Another quarter, another earnings beat. Under Armour's
On Thursday, the sportswear maker and Motley Fool Rule Breakers recommendation beat estimates with a quarter that featured 24% revenue growth and 76% improvement in per-share earnings. Inventories went down, cash flow went up -- and the stock went nowhere. (Note to Under Armour shareholders: American Express
Why not? According to the pundits, it's the same reason this time as last quarter. Although fiscal 2010 revenue could reach $960 million (5% better than analyst forecasts), management predicted profit will grow only "in line" with that sales increase -- beating the Street by "only" 3%. Investors wanted to see Under Armour make bolder promises, it seems, and they're punishing the stock for management's conservative stance.
The more things stay the same, the more … they underestimate Under Armour
Interesting. And it reminds me -- three months ago, in discussing a similar post-earnings sell-off at Under Armour, I surveyed the financial press's criticism of Under Armour, and concluded: "Under Armour beat estimates in Q3 [and raised] guidance for the year. But guidance didn't get raised enough to account for both better performance in Q3, and further great news in Q4." This explained the sell-off.
Back then, I challenged investors to ponder the possibility that Under Armour was pulling a rope-a-dope, lowballing its projections so as to make an outsized earnings beat more likely -- just as it had done in nine of the previous 10 quarters. Just as it did yesterday. (So make that 10 out of the previous 11, now.)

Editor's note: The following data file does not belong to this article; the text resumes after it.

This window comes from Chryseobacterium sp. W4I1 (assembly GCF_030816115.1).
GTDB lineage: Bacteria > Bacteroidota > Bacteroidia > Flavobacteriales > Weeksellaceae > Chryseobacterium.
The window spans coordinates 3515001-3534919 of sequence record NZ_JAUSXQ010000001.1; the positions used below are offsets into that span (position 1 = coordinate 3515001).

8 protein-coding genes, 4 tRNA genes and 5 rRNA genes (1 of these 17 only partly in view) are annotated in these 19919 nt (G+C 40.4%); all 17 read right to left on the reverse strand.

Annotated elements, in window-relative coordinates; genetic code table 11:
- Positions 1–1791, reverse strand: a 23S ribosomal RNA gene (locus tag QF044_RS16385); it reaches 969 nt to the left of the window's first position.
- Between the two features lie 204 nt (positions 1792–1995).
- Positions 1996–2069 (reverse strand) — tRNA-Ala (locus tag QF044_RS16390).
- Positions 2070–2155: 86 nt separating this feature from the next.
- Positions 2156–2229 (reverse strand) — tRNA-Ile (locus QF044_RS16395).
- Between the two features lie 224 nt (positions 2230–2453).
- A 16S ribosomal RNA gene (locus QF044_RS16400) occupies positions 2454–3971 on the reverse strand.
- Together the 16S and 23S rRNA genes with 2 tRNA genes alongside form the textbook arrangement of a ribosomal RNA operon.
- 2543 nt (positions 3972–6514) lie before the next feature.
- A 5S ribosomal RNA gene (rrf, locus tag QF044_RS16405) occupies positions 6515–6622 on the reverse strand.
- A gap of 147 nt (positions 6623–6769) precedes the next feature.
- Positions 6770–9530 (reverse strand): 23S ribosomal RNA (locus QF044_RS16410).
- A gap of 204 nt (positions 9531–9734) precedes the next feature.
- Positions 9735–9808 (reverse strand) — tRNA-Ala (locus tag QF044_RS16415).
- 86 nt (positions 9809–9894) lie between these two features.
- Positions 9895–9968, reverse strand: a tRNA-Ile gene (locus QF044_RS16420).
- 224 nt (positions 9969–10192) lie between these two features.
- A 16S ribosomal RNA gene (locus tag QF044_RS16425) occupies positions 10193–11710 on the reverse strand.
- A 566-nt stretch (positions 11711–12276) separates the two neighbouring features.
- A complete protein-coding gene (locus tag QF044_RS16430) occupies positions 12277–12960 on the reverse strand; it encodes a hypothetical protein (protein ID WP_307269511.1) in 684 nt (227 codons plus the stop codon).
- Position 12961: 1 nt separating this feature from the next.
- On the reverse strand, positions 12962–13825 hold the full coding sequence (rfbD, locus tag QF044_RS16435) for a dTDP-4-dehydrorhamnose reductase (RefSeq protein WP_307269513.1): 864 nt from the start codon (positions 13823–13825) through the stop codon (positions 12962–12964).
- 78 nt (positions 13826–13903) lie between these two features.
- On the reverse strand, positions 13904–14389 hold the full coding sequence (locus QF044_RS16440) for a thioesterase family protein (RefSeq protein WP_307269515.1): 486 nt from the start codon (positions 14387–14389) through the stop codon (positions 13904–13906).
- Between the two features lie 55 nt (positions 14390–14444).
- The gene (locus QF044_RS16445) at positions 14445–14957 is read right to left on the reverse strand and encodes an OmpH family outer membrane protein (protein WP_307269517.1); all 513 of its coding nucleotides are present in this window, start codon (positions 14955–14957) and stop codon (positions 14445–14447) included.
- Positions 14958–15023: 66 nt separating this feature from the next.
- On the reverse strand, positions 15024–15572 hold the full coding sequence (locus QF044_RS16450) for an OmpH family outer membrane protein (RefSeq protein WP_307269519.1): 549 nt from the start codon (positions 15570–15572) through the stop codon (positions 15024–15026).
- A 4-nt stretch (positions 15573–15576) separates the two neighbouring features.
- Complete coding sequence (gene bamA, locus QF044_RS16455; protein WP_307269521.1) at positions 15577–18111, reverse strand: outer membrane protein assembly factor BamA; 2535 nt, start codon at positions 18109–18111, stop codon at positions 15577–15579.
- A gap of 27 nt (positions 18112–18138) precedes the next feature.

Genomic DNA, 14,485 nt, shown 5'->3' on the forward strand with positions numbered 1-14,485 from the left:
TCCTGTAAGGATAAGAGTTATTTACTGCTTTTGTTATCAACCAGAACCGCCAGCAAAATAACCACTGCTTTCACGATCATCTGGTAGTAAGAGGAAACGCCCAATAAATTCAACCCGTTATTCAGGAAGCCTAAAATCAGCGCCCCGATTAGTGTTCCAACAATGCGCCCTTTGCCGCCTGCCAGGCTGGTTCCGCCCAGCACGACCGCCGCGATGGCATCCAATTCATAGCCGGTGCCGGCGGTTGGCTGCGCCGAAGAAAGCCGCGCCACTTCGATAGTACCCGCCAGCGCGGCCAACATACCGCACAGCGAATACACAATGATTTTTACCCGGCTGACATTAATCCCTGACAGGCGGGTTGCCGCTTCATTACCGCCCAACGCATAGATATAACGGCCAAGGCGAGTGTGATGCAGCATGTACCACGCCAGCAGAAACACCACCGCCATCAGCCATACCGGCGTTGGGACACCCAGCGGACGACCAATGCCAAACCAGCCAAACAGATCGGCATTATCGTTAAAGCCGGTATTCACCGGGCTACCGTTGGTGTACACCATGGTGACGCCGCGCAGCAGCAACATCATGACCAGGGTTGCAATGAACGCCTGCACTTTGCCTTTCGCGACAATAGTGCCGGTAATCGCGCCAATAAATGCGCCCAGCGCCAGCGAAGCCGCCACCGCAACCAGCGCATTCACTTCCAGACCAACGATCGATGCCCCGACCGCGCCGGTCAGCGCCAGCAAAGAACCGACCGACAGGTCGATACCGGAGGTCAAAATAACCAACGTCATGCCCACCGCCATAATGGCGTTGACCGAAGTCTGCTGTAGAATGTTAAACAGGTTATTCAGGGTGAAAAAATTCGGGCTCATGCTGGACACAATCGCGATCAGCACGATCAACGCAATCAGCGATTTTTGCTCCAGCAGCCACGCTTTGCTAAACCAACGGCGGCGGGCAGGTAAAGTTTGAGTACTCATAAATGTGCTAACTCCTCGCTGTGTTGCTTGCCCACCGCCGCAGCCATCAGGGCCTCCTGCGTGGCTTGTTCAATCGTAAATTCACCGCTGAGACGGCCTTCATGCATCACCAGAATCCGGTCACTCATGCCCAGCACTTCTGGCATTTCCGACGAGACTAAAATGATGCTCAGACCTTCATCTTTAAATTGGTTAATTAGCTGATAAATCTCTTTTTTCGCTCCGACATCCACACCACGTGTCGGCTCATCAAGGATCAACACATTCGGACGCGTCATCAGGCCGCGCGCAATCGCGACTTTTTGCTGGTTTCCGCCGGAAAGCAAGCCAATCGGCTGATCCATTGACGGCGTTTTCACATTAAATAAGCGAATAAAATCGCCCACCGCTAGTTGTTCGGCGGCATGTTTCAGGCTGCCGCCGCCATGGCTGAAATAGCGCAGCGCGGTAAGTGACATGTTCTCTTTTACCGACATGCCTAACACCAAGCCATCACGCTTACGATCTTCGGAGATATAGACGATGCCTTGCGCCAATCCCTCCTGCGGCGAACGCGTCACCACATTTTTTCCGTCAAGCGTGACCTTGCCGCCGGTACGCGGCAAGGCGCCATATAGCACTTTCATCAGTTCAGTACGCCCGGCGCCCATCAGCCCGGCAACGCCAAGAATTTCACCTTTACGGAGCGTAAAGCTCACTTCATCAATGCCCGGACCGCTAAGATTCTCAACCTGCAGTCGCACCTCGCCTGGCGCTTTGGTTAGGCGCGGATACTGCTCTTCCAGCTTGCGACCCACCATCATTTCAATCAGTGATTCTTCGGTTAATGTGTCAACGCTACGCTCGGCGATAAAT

Seeing as the stock currently sells for less than it fetched four months ago, you might think investors would begin to wise up, and get hip to the bargain they're being offered. So far, however, it doesn't seem to be working out that way.
To ensure investors today don't fall prey to the same error that tripped up their counterparts in October, let me make this crystal clear: Under Armour is a winner. It doesn't overpromise; it makes promises it can keep, and then exceeds them when it's able.
Oh, and it leaves Nike
Google and Under Armour are Motley Fool Rule Breakers picks. American Express is a former Inside Value recommendation. Apple is a Stock Advisor selection. Columbia Sportswear and Under Armour are Motley Fool Hidden Gems picks. The Fool owns shares of Under Armour.
Fool contributor Rich Smith does not own shares of any company named above, but he's sorely tempted by one of 'em. Can you guess which? The Fool has a disclosure policy.
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